My Vote Didn’t Count

There's a revolution on our hands.

The night of the election I took a picture of myself slinging a bottle of champagne. It was kind of a joke, as I was posing with a mostly-full bottle to get the same shot as about 100 other girls in a Facebook thread.

I didn’t even finish half the bottle that night. Tonight, I would if I had one.

It’s not that Trump secured 270 electoral votes, because we knew he would. No one believed there would be a mass electoral defect. As if 30+ electoral voters would swing from Trump to Hillary. Because that’s not how it works, right? The people voted for Trump and so the electors voted the same.

Except for the few who didn’t.

As it would happen in the strange backyard that is becoming the running joke of the country, electors in Washington state defected. While some did vote for Clinton, three voted instead for former Secretary of State Colin Powell, while one voted for Faith Spotted Eagle, a Native American elder and activist from South Dakota.

This made Washington a leader in faithless electors, voting against what we — the people — wanted.

It was the first time in four decades that any of Washington’s Electoral College voters have broken from the state’s popular vote for president.

It was, overall, an unprecedented move.

It was the first time in four decades that any of Washington’s Electoral College voters have broken from the state’s popular vote for president.

We b*tch and moan about wasting our votes, especially here in little blue King county, where it’s inherent that a liberal will always win.

But that didn’t happen. Half of the electoral votes intended to go to Hillary were cast for others, other people not even on the ballot.

The people weren’t even allowed to write in candidates, like Bernie, who were not certified to be written-in.

So these were just throwaway votes. A protest. A rebellion against the system.

I have no issue with the people who they voted for, leaders in their own right.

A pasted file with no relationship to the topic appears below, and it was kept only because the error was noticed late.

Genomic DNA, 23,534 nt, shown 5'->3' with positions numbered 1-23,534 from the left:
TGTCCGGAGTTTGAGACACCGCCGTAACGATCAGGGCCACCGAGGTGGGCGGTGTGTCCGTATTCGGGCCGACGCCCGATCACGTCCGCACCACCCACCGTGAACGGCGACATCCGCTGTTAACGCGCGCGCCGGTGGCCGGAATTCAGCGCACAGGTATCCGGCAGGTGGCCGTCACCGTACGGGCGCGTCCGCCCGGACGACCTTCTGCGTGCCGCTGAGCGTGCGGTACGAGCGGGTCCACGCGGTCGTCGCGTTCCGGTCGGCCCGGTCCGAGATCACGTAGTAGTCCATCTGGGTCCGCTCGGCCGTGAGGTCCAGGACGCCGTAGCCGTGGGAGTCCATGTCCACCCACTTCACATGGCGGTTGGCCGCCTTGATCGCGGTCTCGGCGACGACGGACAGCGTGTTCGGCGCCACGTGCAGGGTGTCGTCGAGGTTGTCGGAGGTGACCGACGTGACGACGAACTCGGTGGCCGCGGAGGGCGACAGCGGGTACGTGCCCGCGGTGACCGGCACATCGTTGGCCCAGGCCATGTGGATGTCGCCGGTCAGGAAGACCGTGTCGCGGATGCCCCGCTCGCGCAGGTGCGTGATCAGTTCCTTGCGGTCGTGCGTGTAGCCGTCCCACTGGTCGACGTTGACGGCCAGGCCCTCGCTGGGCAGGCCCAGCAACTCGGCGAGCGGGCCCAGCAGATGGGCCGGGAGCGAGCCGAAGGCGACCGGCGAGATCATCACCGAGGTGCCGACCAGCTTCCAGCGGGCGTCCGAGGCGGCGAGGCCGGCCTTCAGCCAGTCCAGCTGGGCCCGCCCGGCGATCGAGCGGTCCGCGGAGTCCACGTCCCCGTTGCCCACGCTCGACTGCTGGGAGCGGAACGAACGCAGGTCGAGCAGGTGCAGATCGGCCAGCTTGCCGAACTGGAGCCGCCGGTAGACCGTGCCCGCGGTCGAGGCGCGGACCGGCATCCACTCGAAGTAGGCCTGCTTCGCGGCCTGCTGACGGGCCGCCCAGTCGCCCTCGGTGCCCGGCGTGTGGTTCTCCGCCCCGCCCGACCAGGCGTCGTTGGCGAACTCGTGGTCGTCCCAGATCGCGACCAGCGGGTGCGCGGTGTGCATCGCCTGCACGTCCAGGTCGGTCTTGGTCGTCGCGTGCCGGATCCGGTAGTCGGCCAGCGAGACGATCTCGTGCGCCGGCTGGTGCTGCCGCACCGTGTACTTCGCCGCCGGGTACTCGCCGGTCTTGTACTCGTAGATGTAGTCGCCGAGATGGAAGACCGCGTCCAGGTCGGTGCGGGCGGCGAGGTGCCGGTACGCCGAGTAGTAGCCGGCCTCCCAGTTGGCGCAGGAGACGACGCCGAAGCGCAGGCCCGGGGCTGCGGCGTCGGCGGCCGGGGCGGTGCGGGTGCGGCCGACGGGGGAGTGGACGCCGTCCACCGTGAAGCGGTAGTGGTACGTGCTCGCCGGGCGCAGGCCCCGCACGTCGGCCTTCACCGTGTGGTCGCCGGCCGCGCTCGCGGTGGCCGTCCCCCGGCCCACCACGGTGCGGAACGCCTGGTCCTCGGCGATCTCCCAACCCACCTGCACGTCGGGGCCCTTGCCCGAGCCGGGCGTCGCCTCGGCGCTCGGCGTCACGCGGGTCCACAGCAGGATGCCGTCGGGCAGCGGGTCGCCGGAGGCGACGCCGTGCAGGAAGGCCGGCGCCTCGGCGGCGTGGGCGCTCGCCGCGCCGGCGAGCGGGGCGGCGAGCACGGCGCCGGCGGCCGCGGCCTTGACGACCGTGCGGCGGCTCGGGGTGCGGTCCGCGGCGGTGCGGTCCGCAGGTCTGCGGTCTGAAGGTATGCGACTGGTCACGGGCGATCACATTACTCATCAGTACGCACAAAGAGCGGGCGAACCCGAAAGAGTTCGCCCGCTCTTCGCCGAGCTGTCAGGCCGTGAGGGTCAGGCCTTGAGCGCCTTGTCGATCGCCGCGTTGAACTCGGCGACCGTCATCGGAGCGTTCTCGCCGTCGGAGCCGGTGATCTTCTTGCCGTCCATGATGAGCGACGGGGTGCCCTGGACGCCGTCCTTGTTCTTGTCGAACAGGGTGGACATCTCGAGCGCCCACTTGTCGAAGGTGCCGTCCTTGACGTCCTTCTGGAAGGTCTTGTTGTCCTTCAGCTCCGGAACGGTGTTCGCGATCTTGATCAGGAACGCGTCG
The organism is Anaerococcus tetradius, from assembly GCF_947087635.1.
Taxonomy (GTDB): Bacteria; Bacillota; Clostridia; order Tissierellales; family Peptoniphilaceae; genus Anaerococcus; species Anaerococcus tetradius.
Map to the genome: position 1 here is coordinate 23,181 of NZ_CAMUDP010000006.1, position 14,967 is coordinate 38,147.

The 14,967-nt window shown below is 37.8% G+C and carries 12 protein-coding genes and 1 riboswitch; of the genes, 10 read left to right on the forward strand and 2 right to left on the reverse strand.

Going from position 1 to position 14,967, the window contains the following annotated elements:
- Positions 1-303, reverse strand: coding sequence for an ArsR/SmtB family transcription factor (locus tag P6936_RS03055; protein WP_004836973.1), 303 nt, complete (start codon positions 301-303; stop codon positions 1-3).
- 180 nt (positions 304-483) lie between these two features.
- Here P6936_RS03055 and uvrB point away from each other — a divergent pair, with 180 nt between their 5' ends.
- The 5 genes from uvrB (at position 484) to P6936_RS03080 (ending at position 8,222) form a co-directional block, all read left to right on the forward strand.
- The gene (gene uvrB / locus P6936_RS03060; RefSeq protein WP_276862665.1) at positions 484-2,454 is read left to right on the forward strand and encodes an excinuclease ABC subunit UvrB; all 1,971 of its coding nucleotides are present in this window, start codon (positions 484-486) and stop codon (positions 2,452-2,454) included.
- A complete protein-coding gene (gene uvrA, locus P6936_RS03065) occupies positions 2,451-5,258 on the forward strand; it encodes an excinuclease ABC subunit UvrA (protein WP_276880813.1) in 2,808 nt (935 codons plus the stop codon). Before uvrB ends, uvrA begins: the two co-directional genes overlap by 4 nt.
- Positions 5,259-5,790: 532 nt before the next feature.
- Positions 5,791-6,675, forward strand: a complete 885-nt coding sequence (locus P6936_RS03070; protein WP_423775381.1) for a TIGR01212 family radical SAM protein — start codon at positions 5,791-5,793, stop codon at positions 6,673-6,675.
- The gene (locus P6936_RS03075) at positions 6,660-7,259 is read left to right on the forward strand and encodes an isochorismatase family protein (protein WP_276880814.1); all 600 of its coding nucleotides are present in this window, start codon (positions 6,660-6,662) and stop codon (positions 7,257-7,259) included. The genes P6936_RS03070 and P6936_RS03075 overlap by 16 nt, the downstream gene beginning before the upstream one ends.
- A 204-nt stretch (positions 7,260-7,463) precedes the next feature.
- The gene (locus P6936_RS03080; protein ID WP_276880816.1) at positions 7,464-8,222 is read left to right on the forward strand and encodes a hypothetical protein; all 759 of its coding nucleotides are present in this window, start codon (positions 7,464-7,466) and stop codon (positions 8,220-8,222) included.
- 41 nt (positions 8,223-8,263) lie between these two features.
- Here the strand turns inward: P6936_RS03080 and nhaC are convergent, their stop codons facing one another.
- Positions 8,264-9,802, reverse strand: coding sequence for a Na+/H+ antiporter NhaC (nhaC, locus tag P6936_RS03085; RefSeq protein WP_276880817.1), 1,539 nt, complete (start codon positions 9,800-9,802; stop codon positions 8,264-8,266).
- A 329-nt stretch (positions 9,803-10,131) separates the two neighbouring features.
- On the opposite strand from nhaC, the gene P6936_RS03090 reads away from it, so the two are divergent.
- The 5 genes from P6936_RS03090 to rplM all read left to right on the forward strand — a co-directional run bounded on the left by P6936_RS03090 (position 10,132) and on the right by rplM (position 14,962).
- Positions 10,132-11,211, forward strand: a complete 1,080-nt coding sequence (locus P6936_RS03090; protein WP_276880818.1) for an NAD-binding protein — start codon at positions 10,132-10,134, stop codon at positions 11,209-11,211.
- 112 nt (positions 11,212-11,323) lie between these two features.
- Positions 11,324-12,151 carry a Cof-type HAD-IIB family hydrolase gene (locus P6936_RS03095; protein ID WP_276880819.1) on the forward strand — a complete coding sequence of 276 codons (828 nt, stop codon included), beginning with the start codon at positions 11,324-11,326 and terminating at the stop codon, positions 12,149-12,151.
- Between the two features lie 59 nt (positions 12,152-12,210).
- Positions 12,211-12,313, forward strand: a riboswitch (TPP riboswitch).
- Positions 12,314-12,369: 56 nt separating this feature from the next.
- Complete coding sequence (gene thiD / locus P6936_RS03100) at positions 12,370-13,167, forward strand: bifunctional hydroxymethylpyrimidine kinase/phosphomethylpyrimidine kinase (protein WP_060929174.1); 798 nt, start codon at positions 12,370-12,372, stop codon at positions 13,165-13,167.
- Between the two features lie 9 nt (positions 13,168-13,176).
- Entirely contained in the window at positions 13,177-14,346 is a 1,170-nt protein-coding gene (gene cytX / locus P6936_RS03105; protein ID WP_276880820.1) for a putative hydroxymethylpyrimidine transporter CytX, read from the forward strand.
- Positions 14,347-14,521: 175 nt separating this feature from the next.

But those are not the people I voted for. I cast my vote and the person I voted for won the state of Washington’s popular election. There is room in the electoral college for dissension and an elector to vote their moral choice. That’s why 100s of thousands wrote electors asking them to check that choice when casting a vote for Trump.

This  —  right here, the process today  —  is where our country is fucked. It has revealed that the people’s vote is a total joke. Sure, the college could have decided HRC was a better choice.

But no one who has electoral voting power believed that. To prove the point, even those who had a responsibility to vote for her did not.

Our country is run by old white men. If we as people think we have power, don’t kid yourself.

But there’s a revolution on our hands.

I’ll compare it to what an English teacher in high school told me once: popular literature was mostly written by old, white men. We had barely cracked open the internet, and yet she know that what content my generation would be inspired by would not be those books.

Look. Look at your bookmarks and back buttons. That is what inspires you.

I don’t know how we’ll revolutionize a 300-year-old system. But until then, don’t expect to matter when someone else stands in for you  —  not nationally, at least.

This isn’t to say we don’t matter. We matter where we make a difference. This means to make a literal effort to get in with an organization and effect change. My ex joked he would run for office.

I tell him: do it.

Volunteer, build, run, canvass, quit your job for a non profit, quit your job to help get petitions signed at concerts.

Our rights  —  a right to vote, for example  —  are not advice, nor a suggestion as to how to build a better community and nation.

If my vote does not matter, I’ll find a way that I do. I hope you do too.